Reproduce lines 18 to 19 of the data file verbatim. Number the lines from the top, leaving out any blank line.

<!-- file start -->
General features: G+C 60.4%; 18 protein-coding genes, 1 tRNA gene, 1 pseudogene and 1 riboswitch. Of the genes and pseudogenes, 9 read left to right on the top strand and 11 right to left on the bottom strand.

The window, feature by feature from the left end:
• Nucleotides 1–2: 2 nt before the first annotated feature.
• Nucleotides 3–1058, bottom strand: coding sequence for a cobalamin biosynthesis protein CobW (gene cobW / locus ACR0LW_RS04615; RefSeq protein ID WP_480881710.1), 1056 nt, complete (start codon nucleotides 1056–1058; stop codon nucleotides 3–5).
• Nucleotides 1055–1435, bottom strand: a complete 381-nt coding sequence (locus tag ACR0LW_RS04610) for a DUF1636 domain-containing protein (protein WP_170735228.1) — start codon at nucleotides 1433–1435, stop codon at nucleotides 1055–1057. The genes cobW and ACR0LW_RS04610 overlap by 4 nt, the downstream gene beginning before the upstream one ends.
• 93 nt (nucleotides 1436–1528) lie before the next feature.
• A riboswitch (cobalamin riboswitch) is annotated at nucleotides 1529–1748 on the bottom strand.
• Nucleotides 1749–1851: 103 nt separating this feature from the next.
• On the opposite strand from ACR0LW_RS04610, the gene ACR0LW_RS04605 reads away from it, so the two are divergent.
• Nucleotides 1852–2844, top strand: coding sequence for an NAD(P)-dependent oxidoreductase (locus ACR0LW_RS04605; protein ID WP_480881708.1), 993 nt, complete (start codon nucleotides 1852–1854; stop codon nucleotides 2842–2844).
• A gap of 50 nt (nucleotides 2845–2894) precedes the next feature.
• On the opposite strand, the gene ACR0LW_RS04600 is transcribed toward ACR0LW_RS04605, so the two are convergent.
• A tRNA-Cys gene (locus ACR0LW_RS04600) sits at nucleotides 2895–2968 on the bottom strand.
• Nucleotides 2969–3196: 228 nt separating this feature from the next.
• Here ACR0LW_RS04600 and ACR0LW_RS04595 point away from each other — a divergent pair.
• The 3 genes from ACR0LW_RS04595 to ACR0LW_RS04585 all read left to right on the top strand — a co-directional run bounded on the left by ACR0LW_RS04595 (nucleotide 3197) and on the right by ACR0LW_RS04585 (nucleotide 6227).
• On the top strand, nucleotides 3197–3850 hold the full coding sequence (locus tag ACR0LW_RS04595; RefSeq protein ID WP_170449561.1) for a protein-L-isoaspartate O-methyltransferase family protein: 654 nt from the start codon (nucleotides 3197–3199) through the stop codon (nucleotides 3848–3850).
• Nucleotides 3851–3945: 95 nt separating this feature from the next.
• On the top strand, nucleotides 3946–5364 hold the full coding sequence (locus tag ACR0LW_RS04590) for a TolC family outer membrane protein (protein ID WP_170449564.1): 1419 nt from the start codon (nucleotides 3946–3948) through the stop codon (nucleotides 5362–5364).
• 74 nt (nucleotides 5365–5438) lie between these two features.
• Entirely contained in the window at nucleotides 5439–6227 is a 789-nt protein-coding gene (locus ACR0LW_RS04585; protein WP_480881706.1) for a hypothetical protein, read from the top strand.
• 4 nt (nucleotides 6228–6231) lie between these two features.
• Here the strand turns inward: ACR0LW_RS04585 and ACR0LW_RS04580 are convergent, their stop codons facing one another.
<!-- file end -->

• Nucleotides 3851–3945: 95 nt separating this feature from the next.
• On the top strand, nucleotides 3946–5364 hold the full coding sequence (locus tag ACR0LW_RS04590) for a TolC family outer membrane protein (protein ID WP_170449564.1): 1419 nt from the start codon (nucleotides 3946–3948) through the stop codon (nucleotides 5362–5364).